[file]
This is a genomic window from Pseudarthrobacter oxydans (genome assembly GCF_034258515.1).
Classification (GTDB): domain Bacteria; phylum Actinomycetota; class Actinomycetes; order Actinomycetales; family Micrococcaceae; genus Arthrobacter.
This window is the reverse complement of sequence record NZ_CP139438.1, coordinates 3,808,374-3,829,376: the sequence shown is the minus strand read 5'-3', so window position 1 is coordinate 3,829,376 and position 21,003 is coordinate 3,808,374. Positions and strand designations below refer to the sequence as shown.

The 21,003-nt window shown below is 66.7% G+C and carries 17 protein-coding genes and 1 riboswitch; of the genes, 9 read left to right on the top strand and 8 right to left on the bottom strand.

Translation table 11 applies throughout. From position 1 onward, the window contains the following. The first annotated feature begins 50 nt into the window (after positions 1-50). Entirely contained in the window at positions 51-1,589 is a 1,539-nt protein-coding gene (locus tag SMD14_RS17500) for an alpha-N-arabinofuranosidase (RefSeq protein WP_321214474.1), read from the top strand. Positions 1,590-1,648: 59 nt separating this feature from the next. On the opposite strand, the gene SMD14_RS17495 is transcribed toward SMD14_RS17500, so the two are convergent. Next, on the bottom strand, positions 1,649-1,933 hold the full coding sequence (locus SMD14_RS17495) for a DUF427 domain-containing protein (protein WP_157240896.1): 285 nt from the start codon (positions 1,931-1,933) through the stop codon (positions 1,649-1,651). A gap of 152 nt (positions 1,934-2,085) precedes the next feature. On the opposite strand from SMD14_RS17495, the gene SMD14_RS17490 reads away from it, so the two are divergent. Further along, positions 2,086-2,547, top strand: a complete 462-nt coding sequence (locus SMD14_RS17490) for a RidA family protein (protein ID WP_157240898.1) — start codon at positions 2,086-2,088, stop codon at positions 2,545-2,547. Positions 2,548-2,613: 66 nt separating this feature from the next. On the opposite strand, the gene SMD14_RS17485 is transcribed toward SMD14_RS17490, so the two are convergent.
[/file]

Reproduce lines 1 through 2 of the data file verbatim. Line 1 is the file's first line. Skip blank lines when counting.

This is a genomic window from Pseudarthrobacter oxydans (genome assembly GCF_034258515.1).
Classification (GTDB): domain Bacteria; phylum Actinomycetota; class Actinomycetes; order Actinomycetales; family Micrococcaceae; genus Arthrobacter.